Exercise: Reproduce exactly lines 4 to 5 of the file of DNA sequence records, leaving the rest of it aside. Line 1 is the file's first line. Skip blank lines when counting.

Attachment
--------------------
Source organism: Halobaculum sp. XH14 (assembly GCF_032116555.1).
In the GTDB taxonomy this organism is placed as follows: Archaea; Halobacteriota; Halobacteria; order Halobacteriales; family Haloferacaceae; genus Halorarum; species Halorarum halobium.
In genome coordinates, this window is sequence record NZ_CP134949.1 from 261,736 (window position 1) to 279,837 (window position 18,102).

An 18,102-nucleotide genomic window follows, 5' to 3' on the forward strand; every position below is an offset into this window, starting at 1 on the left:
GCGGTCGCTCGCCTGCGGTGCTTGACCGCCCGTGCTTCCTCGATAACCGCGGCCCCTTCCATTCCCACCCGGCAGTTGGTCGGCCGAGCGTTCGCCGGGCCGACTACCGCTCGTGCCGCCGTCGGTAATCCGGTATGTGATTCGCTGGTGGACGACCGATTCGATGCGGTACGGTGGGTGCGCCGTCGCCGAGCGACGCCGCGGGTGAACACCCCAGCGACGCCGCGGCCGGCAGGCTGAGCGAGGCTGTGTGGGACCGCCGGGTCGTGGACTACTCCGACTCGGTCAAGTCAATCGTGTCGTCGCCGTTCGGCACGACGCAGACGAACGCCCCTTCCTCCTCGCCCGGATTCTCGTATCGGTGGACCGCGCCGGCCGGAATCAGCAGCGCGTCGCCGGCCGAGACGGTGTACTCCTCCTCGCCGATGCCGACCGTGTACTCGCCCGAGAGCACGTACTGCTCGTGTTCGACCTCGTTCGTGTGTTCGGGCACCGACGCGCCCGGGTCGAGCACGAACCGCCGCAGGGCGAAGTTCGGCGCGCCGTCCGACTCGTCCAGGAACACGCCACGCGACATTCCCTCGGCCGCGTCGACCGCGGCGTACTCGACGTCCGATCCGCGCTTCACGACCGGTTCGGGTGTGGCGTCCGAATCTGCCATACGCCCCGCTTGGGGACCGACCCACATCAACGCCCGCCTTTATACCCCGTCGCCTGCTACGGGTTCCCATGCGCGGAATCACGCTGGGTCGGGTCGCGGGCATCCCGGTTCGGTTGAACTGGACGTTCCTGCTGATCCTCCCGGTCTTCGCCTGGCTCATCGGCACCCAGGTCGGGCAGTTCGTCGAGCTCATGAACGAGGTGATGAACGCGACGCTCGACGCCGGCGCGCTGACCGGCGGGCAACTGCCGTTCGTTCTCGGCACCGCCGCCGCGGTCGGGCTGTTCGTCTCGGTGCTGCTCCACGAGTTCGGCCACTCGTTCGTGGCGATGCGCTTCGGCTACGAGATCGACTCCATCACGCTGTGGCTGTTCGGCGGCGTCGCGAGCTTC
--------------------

An 18,102-nucleotide genomic window follows, 5' to 3' on the forward strand; every position below is an offset into this window, starting at 1 on the left:
GCGGTCGCTCGCCTGCGGTGCTTGACCGCCCGTGCTTCCTCGATAACCGCGGCCCCTTCCATTCCCACCCGGCAGTTGGTCGGCCGAGCGTTCGCCGGGCCGACTACCGCTCGTGCCGCCGTCGGTAATCCGGTATGTGATTCGCTGGTGGACGACCGATTCGATGCGGTACGGTGGGTGCGCCGTCGCCGAGCGACGCCGCGGGTGAACACCCCAGCGACGCCGCGGCCGGCAGGCTGAGCGAGGCTGTGTGGGACCGCCGGGTCGTGGACTACTCCGACTCGGTCAAGTCAATCGTGTCGTCGCCGTTCGGCACGACGCAGACGAACGCCCCTTCCTCCTCGCCCGGATTCTCGTATCGGTGGACCGCGCCGGCCGGAATCAGCAGCGCGTCGCCGGCCGAGACGGTGTACTCCTCCTCGCCGATGCCGACCGTGTACTCGCCCGAGAGCACGTACTGCTCGTGTTCGACCTCGTTCGTGTGTTCGGGCACCGACGCGCCCGGGTCGAGCACGAACCGCCGCAGGGCGAAGTTCGGCGCGCCGTCCGACTCGTCCAGGAACACGCCACGCGACATTCCCTCGGCCGCGTCGACCGCGGCGTACTCGACGTCCGATCCGCGCTTCACGACCGGTTCGGGTGTGGCGTCCGAATCTGCCATACGCCCCGCTTGGGGACCGACCCACATCAACGCCCGCCTTTATACCCCGTCGCCTGCTACGGGTTCCCATGCGCGGAATCACGCTGGGTCGGGTCGCGGGCATCCCGGTTCGGTTGAACTGGACGTTCCTGCTGATCCTCCCGGTCTTCGCCTGGCTCATCGGCACCCAGGTCGGGCAGTTCGTCGAGCTCATGAACGAGGTGATGAACGCGACGCTCGACGCCGGCGCGCTGACCGGCGGGCAACTGCCGTTCGTTCTCGGCACCGCCGCCGCGGTCGGGCTGTTCGTCTCGGTGCTGCTCCACGAGTTCGGCCACTCGTTCGTGGCGATGCGCTTCGGCTACGAGATCGACTCCATCACGCTGTGGCTGTTCGGCGGCGTCGCGAGCTTC